The truth is that life has been shifting. I've felt it for awhile and I have tried to fight it, but it's not always easy to do. Other priorities are taking up time and there's just a reality to how much time there is in an hour, a day, a week, and so on.
This morning's ride was shorter, but green is starting to appear, which means summer is on its way and the long sleeves will soon be a distant memory
Riding is always a priority, but sometimes it takes different forms. There are times when all I can do is transport myself by bicycle to the places I need to go, and there are other times when I can roam freely for hours and push physical limits. Sometimes I record the rides, and sometimes I don't. There is always an ebb and flow to the whole process and it is obvious to me today that inconsistency is just a reality.

Several months ago, I mentioned that a new bike had landed here. I have been riding it (somewhat inconsistently -- because, I wouldn't want to shake up the erratic flow of present life), but I've also discovered that I don't think it's quite the bike for me. I had high hopes for it and there are aspects to it that I really do like quite a bit, but as a whole, it's just not what I was hoping to get out of the build. So, while I do have a post started about the bike, it may be a bit before I can clearly synthesize what I want to share out of the experience and the bike itself.

Sam and I had also been pondering another tandem bicycle, as has been indicated as a possibility in past posts. The "pondering" became a reality though when we submitted a request for a custom about a month ago. We have enjoyed the tandem far more than I ever thought possible, and the reality of it being too large (specifically, for the captain) over longer distances has taken its toll. Not to mention that we've been attempting to use it for purposes never really intended by the manufacturer. While we tried to just be tough and suck it up, there is a reality to any bike being too large and in order to continue our new-found infatuation, it was deemed acceptable to spend a little money to hopefully find a lot of enjoyment.

So, while we wait for the outcome of this experiment (which shouldn't be too much longer, as we've been told the frame is in the painting processes as of a week ago), we have, of course, high expectations for riding together throughout the summer months. I'm anxious for climbing and exploring and the many adventures we will hopefully be able to take together over the next several months (and years).

Of course, there's also a certain level of anxiety. Custom builds have not exactly been the best experiences for me in the past, and unfortunately with a tandem and our vertical challenges, it's really the only way that is possible. There is fear, like any other unknown, but we also know there will be tweaks to any bike - single or tandem - but have faith that the overall product will be good and usable for us. Only time will tell with certainty though.

In the meantime, we continue to ride - both solo and tandem - enjoying whatever time we are able to be on two wheels. I hope that you continue to roll smoothly through this spring and right into summer too. Feel free to share your adventures here as well. It's always fun to read what others are up to.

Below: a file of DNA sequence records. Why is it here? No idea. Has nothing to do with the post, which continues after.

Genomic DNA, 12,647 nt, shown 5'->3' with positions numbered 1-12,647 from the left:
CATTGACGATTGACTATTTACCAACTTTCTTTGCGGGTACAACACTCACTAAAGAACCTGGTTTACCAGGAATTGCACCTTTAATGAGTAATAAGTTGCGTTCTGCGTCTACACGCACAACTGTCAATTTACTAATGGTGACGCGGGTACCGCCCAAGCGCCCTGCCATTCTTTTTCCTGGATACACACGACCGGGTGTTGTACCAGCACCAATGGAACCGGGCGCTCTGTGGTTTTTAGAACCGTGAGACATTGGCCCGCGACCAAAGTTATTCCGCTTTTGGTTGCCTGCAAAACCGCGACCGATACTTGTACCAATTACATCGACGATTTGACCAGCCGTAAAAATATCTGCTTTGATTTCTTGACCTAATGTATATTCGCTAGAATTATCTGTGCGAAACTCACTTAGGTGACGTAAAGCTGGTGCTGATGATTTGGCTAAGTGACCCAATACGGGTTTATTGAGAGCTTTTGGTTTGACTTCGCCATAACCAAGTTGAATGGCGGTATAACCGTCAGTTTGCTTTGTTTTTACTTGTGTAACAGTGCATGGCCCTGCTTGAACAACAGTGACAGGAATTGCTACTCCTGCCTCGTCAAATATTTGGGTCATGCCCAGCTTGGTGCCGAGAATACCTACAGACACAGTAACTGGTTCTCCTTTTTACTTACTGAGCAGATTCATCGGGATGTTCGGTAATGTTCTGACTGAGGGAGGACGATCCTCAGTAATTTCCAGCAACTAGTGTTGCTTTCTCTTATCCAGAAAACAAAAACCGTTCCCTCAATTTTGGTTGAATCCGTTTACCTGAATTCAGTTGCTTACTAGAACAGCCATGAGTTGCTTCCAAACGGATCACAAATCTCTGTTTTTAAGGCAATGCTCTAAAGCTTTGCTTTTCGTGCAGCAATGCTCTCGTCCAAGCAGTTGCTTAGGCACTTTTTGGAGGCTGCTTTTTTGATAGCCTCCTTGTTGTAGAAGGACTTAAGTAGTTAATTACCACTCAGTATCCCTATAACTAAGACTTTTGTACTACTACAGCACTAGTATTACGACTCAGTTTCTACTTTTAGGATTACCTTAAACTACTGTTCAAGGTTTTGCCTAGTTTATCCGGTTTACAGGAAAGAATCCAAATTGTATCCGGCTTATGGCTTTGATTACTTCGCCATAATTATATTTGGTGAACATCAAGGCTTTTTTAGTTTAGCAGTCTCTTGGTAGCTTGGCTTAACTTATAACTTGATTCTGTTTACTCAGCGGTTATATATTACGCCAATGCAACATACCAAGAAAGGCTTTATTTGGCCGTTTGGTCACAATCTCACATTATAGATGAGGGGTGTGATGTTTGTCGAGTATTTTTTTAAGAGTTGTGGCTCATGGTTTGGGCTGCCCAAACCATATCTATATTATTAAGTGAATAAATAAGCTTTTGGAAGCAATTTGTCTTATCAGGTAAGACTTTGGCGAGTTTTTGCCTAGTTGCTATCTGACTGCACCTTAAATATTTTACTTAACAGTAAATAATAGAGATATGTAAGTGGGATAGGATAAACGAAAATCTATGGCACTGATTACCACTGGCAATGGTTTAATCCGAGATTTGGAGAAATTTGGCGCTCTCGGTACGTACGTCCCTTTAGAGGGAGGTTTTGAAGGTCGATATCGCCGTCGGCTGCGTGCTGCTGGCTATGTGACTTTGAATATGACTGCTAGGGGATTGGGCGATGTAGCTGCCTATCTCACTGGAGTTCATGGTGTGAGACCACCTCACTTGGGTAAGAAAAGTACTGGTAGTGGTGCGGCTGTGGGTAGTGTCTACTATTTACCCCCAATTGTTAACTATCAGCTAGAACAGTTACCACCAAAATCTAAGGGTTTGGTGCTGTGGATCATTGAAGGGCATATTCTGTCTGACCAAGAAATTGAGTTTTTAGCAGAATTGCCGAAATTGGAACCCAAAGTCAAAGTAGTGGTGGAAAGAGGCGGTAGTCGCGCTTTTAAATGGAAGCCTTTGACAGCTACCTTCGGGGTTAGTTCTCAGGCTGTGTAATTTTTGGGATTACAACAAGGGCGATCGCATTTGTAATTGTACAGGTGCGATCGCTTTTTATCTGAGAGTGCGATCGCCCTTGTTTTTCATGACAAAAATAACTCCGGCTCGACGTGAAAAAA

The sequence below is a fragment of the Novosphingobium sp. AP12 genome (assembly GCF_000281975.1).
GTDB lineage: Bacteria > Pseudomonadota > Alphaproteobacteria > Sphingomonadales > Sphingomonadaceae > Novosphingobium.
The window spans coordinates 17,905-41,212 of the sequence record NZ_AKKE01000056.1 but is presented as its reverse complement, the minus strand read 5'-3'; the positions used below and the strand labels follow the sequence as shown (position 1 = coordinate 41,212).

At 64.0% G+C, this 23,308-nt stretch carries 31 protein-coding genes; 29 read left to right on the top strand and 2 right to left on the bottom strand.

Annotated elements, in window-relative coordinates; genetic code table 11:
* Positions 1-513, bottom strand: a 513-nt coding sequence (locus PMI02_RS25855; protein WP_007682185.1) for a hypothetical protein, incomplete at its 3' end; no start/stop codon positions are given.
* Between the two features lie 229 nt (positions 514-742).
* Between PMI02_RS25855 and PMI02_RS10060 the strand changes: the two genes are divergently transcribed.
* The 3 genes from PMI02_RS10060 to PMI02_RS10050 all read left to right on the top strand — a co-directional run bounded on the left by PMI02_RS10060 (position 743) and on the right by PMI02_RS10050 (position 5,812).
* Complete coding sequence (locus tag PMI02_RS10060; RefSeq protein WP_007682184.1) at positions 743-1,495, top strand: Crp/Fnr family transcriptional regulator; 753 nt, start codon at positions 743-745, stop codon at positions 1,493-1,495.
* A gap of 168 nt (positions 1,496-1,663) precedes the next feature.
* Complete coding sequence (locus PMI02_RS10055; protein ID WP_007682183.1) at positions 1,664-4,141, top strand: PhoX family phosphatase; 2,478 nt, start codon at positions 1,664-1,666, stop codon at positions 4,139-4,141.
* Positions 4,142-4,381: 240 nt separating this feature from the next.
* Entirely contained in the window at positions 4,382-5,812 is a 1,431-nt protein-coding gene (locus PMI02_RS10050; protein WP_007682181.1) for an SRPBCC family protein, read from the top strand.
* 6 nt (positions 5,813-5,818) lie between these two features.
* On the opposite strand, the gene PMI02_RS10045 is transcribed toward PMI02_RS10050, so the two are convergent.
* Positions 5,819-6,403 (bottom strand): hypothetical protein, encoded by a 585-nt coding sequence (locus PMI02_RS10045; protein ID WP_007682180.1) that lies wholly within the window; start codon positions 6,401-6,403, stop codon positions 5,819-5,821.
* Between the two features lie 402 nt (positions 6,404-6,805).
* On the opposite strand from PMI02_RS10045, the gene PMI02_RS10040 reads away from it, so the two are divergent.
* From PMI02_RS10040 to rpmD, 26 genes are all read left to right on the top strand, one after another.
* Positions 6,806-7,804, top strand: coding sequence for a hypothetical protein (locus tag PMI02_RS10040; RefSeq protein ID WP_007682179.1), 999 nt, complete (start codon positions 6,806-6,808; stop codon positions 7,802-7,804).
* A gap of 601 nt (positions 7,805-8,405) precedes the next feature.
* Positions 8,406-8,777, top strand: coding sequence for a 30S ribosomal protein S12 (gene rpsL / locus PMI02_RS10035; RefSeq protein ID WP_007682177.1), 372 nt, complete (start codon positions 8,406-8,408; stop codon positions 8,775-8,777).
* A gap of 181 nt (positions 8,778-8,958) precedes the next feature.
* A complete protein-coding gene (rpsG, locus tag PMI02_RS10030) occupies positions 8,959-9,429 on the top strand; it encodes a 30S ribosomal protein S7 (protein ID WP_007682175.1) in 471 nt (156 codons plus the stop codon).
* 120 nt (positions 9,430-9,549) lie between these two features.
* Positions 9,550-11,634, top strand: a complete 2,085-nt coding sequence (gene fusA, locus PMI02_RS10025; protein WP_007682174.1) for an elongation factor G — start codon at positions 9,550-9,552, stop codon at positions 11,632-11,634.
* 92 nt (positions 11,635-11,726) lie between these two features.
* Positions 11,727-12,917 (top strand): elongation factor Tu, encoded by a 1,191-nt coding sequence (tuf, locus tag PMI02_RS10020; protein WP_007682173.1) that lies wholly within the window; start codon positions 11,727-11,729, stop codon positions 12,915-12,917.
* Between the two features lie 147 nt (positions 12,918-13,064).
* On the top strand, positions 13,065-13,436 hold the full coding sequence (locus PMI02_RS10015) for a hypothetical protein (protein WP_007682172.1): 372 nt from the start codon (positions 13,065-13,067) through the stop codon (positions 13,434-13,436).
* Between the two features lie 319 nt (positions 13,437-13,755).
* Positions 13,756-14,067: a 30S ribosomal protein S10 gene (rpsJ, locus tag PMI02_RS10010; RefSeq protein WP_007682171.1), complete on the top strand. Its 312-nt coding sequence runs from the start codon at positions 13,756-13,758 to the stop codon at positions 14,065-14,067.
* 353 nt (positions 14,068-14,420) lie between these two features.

Monday, March 12, 2018

All The Leaves Are Brown

I am tired. Exhausted, really. "Springing forward" likely didn't help matters, but I've found myself feeling as though there just aren't enough hours in the day to get everything done. All things in life have suffered. I've volunteered myself and taken on too many projects and have worn thin. It happens to us all at some point, I suppose. Some days, I just want to take a long, long nap, hoping that it will reinvigorate me. I feel spring coming and the panic of all the projects that need to get completed and I get overwhelmed. We've worked through winter to attempt to limit what needs to be accomplished in early to mid spring, but the tasks seem to keep multiplying.

We did manage to get out and ride yesterday for a short bit. Which was nice. This always clears my mind (at least for a short time) and makes me appreciate everything much more. What I realized while riding though is how very brown the world is here this time of year. I see photos of other locations and flowers are blooming, trees in some parts are even starting to turn green, but I know we are still two months out for any of that sort of happening (other than tulips, which I'm convinced are going to pop up any day now). Since we can get snow through mid-May quite commonly, it's not surprising that most of the green waits a bit longer to bud and bloom.
As we rode, I couldn't help but be struck by the immense dullness that covered our surroundings. The fields have all been plowed with nothing growing, no trees have bloomed, grasses are waiting to show signs of life. Even the asphalt on the roads seemed to blend with the empty fields. Everything is just kind of the same shade of drab. I've commented in the past that I don't find winter to be uninteresting as there can often be different shades and tones of tan, yellow, orange and brown, but at the very tail end of winter, I often find this very similar dustiness to take over all color variations, particularly when moisture hasn't been as plentiful as usual. I suppose it gets me that much more anxious for spring to arrive.